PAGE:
“We want to do as much education as possible so the citizens understand how to identify if they have ash trees and to sort of understand what they are likely to face in the next couple of years,” America said.
Although the city cannot assume responsibility for ash trees on private property, it might be able to assist in debris removal or other aspects of the cleanup, just as it did during the 2007 ice storm, America said.
“Maybe we allow people to dispose of the green waste in an easier way, give them an easier place to take it,” she said. “We’ll just have to get further along and see.”
America said it is important for property owners to understand that they will be responsible for trees in rights of way within their property line. For example, if there is open green space between a property owner’s privacy fence and the street, the property owner would be responsible for taking care of the ash trees that are beyond the fence but within his property line.
“They may have paid no attention to (it), they didn’t plant it, they had no idea it was their responsibility, and if that tree dies, it’s their responsibility,” she said. “So we want to make sure people understand what they are facing.”
What Tulsans will face when it comes to the emerald ash borer may well depend on where they live. More affluent areas, like south Tulsa, are likely to have more ash trees than less affluent areas, America said.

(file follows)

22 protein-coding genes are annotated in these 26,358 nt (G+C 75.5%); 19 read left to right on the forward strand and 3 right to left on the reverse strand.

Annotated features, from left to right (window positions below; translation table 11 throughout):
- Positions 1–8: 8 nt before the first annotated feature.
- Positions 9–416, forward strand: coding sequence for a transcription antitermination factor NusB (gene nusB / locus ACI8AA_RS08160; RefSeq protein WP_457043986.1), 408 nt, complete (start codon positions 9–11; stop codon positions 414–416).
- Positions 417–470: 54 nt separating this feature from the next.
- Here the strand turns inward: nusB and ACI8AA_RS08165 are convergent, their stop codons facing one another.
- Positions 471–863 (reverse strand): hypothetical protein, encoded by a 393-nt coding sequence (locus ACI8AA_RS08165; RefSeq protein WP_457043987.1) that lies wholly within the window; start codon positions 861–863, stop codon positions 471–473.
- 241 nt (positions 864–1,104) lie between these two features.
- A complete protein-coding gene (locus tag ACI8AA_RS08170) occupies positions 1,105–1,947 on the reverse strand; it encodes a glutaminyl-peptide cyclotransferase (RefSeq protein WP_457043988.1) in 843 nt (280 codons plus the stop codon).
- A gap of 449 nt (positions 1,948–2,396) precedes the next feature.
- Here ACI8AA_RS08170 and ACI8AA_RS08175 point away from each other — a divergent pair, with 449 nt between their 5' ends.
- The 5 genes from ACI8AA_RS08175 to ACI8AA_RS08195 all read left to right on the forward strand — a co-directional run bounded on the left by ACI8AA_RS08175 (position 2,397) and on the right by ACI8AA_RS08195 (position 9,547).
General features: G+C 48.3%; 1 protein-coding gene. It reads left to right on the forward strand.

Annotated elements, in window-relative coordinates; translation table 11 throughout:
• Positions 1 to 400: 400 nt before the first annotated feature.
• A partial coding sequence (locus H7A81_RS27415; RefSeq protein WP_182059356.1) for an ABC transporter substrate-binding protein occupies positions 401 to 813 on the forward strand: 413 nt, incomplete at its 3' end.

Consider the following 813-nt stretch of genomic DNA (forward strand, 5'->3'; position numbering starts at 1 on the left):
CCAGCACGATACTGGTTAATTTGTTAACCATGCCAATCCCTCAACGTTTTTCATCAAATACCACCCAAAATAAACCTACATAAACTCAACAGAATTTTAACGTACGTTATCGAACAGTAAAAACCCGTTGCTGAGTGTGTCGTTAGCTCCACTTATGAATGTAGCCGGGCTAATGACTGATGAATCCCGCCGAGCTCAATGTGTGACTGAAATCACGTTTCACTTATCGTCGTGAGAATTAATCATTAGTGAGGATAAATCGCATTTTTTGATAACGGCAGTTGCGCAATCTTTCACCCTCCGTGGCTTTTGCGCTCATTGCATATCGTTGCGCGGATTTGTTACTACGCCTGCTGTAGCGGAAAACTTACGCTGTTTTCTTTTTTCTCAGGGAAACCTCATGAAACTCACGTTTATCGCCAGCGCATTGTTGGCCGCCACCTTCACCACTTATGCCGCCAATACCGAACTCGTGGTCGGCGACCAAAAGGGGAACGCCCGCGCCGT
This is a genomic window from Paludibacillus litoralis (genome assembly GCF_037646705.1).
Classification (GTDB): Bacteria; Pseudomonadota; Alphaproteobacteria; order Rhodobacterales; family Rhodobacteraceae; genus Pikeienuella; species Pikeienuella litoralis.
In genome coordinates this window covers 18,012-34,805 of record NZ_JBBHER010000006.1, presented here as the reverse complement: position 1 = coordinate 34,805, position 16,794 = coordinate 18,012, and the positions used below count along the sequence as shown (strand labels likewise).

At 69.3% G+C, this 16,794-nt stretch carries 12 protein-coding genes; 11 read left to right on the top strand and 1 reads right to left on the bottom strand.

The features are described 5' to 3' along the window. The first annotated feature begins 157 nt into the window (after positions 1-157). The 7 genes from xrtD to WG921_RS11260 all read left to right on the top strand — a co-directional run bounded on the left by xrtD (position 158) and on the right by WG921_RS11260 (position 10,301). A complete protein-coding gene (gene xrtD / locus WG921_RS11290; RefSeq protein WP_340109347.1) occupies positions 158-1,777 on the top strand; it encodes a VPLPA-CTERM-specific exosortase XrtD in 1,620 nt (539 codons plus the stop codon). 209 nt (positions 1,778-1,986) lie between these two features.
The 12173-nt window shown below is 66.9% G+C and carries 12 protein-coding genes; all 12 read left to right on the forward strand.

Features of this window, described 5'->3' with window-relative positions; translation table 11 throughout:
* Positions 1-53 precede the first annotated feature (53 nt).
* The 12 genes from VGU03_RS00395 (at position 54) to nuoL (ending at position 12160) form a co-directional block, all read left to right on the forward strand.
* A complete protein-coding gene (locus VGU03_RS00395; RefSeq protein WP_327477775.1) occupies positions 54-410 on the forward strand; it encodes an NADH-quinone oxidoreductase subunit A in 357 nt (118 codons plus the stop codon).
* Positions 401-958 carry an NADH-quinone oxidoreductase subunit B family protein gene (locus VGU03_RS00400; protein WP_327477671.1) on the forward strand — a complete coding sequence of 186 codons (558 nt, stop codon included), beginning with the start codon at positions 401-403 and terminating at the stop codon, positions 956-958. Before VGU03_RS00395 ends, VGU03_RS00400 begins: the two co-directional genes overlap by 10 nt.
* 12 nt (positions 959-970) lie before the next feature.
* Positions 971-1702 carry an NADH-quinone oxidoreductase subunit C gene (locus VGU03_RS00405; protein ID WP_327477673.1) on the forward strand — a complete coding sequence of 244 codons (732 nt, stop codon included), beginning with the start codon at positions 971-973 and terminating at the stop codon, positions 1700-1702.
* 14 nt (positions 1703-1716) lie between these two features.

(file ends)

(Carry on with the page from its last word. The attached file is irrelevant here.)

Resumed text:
This is because ash trees don’t grow naturally in Tulsa, and they don’t naturally reseed themselves. Most every ash tree in town was purchased and planted by someone, and that someone likely had a specific purpose in mind for the tree, whether it be to provide shade in a backyard, make a median more pleasing to the eye, or to meet landscaping regulations at a mall.
“We’ll see a lot of it in those (south Tulsa) areas,” America said. “I guess the good thing about this is that you won’t tend to see it in lower-income areas as much.
“I mean, there probably won’t be nearly as many of them in north Tulsa because you don’t have as many areas in north Tulsa where there was a lot of intentional landscaping done. We have large areas of more natural trees.”
The unintended benefit of that planting pattern is that the emerald ash borer may end up sparing neighborhoods that would be most challenged to combat it, America said.